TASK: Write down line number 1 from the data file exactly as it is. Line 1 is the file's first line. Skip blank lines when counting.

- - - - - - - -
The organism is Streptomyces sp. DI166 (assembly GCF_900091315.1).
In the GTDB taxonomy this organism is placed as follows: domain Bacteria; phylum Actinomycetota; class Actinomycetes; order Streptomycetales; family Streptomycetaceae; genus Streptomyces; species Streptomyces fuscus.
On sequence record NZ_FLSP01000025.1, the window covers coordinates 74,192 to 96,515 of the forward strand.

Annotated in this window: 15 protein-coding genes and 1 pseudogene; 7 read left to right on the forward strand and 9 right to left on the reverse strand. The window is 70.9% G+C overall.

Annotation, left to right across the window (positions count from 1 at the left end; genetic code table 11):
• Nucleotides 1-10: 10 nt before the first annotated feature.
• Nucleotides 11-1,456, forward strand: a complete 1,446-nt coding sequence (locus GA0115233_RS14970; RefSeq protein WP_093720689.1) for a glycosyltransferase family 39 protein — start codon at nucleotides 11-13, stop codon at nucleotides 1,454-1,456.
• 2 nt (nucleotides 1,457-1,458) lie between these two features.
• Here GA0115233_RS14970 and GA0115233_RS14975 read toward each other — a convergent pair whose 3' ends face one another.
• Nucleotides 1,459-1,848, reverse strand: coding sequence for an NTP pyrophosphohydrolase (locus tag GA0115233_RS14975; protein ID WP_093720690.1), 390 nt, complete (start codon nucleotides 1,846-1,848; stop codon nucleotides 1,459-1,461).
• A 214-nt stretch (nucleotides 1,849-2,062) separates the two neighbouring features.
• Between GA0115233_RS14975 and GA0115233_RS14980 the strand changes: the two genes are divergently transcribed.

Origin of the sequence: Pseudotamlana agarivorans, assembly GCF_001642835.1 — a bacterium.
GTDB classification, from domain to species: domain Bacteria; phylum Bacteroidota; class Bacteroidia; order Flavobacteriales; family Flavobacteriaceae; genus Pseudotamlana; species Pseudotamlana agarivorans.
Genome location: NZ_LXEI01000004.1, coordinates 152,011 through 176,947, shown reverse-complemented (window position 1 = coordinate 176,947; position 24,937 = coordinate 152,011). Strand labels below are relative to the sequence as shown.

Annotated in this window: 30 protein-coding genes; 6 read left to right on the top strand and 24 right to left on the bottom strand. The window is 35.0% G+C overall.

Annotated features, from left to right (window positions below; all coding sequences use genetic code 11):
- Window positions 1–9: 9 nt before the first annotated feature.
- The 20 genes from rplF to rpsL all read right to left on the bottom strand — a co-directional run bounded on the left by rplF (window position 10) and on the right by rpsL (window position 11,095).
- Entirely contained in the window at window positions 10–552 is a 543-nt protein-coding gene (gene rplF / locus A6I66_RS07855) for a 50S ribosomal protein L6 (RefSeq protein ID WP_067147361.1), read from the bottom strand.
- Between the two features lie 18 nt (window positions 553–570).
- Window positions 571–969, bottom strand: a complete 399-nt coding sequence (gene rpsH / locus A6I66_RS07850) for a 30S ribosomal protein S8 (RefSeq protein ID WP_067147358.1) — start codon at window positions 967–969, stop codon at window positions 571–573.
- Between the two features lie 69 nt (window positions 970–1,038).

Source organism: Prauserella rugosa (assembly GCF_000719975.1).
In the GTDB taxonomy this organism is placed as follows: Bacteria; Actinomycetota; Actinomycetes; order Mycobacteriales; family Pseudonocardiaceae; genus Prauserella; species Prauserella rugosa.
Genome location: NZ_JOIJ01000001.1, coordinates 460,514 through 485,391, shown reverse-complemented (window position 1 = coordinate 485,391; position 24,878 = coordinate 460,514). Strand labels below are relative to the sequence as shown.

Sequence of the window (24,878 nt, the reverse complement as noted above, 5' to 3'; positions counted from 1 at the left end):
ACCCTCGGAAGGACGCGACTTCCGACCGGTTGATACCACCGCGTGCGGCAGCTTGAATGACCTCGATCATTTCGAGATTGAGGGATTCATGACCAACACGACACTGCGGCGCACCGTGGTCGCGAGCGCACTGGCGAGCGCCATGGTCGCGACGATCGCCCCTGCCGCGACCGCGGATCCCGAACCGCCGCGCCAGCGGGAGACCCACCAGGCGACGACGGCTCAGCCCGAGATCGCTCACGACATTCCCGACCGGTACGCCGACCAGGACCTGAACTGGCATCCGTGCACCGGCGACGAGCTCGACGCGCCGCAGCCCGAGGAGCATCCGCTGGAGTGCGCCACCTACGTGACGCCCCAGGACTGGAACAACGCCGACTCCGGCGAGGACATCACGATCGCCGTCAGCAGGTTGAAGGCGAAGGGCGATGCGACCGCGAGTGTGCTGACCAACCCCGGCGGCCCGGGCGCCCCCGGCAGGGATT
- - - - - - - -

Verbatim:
The organism is Streptomyces sp. DI166 (assembly GCF_900091315.1).